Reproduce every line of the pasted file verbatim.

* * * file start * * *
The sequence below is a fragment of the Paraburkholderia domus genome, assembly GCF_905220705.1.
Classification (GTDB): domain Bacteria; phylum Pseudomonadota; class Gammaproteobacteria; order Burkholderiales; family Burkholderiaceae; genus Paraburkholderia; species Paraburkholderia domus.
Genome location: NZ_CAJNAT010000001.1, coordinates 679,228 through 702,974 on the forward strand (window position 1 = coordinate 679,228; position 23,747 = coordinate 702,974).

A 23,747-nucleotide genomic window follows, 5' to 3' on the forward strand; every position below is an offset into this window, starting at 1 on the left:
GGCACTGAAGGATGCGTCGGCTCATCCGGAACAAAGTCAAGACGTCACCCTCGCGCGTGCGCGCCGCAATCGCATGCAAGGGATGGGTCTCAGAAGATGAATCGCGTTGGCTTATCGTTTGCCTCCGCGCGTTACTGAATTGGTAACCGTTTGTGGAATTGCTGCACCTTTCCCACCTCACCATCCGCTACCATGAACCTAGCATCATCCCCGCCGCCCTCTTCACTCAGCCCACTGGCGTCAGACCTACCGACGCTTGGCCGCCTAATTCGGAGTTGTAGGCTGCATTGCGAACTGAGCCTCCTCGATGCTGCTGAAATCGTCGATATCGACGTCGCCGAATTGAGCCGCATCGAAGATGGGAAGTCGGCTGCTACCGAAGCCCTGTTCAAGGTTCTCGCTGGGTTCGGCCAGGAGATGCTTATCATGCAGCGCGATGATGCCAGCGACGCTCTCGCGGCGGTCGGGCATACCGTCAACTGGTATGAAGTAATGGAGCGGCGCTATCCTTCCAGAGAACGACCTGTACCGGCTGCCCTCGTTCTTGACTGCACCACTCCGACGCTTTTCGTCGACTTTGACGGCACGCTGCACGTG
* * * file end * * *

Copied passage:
The sequence below is a fragment of the Paraburkholderia domus genome, assembly GCF_905220705.1.
Classification (GTDB): domain Bacteria; phylum Pseudomonadota; class Gammaproteobacteria; order Burkholderiales; family Burkholderiaceae; genus Paraburkholderia; species Paraburkholderia domus.
Genome location: NZ_CAJNAT010000001.1, coordinates 679,228 through 702,974 on the forward strand (window position 1 = coordinate 679,228; position 23,747 = coordinate 702,974).

A 23,747-nucleotide genomic window follows, 5' to 3' on the forward strand; every position below is an offset into this window, starting at 1 on the left:
GGCACTGAAGGATGCGTCGGCTCATCCGGAACAAAGTCAAGACGTCACCCTCGCGCGTGCGCGCCGCAATCGCATGCAAGGGATGGGTCTCAGAAGATGAATCGCGTTGGCTTATCGTTTGCCTCCGCGCGTTACTGAATTGGTAACCGTTTGTGGAATTGCTGCACCTTTCCCACCTCACCATCCGCTACCATGAACCTAGCATCATCCCCGCCGCCCTCTTCACTCAGCCCACTGGCGTCAGACCTACCGACGCTTGGCCGCCTAATTCGGAGTTGTAGGCTGCATTGCGAACTGAGCCTCCTCGATGCTGCTGAAATCGTCGATATCGACGTCGCCGAATTGAGCCGCATCGAAGATGGGAAGTCGGCTGCTACCGAAGCCCTGTTCAAGGTTCTCGCTGGGTTCGGCCAGGAGATGCTTATCATGCAGCGCGATGATGCCAGCGACGCTCTCGCGGCGGTCGGGCATACCGTCAACTGGTATGAAGTAATGGAGCGGCGCTATCCTTCCAGAGAACGACCTGTACCGGCTGCCCTCGTTCTTGACTGCACCACTCCGACGCTTTTCGTCGACTTTGACGGCACGCTGCACGTG